PARK CITY — Park City will close a $38 million deal to purchase Bonanza Flat, a 1,350-acre parcel sandwiched between Deer Valley, Brighton and Park City ski areas, on Thursday.
Last year, Park City voters approved a $25-million bond to purchase the property, leaving a $13 million funding gap. According to a press release from the city, a five-month fundraising campaign has whittled down that gap to approximately $500,000.
“We have always been committed to saving this tremendous landscape,” Park City Mayor Jack Thomas said in the statement. “We want the community to rest assured that we will step up to the plate and purchase the land, but we are reliant on all of the commitments made to date to truly get this across the finish line.”
City leaders said one factor that helped close the gap was the sale of the bond itself. Due to Park City’s exceptional bond rating, the city said it was able to get the best value for the bond, resulting in an additional $2.7 million. City officials said they are reserving $700,000 of the bond premium to cover closing costs and anticipated trailhead improvements.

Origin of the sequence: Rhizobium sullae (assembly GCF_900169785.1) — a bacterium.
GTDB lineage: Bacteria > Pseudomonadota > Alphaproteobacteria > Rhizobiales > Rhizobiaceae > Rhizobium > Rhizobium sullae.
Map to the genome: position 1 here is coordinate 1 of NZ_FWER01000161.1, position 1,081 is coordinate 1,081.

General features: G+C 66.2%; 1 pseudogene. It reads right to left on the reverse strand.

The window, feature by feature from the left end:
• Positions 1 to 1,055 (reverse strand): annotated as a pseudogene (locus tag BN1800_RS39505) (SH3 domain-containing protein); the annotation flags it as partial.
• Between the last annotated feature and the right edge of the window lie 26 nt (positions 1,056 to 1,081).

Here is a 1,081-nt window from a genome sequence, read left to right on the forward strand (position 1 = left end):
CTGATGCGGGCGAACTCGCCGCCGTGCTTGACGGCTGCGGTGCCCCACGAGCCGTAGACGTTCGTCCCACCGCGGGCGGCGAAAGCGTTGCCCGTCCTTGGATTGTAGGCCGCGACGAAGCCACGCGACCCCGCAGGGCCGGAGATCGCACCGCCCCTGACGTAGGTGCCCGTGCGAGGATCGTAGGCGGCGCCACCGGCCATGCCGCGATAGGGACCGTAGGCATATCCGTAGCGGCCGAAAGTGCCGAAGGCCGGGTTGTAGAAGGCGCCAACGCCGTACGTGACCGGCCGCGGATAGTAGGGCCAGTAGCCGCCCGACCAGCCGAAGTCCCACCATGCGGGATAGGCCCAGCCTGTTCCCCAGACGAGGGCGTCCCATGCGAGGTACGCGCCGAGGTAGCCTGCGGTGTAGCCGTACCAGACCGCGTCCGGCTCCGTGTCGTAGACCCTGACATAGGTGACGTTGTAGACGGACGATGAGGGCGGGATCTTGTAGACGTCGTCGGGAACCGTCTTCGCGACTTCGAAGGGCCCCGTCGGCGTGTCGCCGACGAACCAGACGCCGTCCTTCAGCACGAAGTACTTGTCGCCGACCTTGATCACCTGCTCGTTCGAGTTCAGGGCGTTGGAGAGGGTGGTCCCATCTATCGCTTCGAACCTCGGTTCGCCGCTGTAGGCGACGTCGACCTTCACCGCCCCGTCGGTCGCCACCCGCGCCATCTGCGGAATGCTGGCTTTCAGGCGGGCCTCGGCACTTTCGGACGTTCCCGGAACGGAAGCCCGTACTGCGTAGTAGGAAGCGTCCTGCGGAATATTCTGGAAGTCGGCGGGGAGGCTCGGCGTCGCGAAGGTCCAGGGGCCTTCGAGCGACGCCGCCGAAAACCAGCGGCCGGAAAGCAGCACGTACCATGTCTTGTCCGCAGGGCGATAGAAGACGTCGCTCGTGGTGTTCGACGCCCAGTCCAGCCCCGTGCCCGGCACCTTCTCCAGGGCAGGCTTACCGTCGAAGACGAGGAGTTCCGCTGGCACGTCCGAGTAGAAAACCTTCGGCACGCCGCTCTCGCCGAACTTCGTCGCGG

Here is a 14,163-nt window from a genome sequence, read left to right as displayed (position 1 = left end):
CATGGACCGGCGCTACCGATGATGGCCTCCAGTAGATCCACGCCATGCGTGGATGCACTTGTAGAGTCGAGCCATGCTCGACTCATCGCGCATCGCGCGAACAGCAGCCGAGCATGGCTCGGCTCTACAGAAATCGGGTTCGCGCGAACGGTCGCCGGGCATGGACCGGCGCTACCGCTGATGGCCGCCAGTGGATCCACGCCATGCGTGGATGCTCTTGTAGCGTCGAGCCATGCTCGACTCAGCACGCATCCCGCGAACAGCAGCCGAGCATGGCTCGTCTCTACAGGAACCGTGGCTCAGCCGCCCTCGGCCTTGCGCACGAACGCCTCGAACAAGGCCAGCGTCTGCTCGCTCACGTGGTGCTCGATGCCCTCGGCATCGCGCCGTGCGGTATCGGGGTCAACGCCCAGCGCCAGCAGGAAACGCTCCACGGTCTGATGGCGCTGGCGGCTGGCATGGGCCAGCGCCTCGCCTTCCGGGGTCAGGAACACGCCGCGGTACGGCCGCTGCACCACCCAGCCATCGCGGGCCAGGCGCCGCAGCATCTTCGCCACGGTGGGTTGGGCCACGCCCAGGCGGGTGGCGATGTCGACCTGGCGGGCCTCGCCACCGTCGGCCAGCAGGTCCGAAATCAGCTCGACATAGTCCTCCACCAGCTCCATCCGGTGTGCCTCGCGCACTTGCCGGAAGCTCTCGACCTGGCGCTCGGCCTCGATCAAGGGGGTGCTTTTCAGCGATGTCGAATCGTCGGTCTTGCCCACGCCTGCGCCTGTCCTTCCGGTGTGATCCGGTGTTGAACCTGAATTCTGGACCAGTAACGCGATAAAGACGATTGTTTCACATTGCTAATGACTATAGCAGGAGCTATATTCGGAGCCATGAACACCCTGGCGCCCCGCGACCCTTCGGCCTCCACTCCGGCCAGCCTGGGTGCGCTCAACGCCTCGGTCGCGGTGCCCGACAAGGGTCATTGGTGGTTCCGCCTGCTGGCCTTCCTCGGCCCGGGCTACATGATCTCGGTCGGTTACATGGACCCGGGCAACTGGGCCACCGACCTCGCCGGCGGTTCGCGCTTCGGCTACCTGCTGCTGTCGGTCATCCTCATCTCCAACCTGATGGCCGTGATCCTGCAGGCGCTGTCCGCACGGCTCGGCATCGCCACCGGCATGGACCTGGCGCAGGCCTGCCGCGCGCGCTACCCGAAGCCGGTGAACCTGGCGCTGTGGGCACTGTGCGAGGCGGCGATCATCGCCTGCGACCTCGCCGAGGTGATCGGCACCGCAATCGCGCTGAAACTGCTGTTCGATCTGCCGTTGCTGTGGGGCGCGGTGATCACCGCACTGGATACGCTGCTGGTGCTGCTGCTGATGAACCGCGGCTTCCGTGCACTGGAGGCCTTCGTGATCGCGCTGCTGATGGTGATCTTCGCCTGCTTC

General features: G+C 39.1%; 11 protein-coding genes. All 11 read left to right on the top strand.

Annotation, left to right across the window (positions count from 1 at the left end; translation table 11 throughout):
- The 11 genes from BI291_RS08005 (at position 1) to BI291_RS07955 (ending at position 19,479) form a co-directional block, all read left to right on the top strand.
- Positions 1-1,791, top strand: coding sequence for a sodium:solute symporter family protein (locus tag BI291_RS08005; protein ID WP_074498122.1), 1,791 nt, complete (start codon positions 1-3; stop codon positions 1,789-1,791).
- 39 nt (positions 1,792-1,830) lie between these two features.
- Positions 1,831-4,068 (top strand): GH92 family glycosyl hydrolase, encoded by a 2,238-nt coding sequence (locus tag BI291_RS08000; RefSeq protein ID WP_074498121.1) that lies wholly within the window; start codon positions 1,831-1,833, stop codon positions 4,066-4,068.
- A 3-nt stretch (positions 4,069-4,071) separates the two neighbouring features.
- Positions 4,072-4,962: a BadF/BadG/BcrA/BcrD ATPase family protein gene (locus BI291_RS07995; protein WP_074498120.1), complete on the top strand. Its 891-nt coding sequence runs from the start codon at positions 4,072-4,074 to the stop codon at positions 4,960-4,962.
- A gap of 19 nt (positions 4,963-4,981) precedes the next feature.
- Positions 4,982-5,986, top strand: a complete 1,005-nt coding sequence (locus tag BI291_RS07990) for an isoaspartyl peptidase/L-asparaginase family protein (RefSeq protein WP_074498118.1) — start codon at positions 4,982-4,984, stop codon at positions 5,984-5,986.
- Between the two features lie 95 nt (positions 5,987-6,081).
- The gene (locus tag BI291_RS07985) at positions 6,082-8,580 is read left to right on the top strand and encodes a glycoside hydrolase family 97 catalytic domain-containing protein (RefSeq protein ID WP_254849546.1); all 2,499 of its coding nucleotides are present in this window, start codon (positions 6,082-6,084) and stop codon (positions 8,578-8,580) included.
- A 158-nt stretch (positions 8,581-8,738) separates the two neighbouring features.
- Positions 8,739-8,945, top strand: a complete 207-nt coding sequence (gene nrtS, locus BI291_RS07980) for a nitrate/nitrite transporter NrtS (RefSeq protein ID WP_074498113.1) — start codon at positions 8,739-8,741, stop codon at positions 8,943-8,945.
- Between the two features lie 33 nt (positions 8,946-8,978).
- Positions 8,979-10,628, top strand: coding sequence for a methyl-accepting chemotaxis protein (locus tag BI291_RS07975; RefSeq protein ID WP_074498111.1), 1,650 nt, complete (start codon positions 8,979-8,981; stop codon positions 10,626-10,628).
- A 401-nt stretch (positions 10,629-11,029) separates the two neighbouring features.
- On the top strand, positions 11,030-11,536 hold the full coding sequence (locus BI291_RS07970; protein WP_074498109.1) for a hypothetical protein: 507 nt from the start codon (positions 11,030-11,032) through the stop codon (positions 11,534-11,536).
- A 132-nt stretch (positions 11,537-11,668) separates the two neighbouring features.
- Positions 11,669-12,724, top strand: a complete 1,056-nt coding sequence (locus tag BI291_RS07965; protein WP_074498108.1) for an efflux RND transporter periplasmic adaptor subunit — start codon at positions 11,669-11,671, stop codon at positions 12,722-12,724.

“We need to be good stewards of the land,” Councilman Andy Beerman said in the statement. “We know that the public loves this land, and, because of that, we want to make sure we are able to manage its use in a sustainable manner.”
According to the release, a nonprofit coalition spearheaded by Utah Open Lands raised more than $2.5 million from various government and private entities.
“We still have outstanding pledges and grant requests, as donors have wanted to wait until they really knew this was going to happen before giving,” Wendy Fisher, executive director of Utah Open Lands, said in the statement. “We can safely say this is really going to happen. Now is the time to cut those last-minute checks.”
Bonanza Flat was previously owned by United Park City Mines and had more recently come into ownership by Talisker, which envisioned building a resort. However, the land was foreclosed on, prompting negotiations with Park City officials who hoped to preserve the land open space.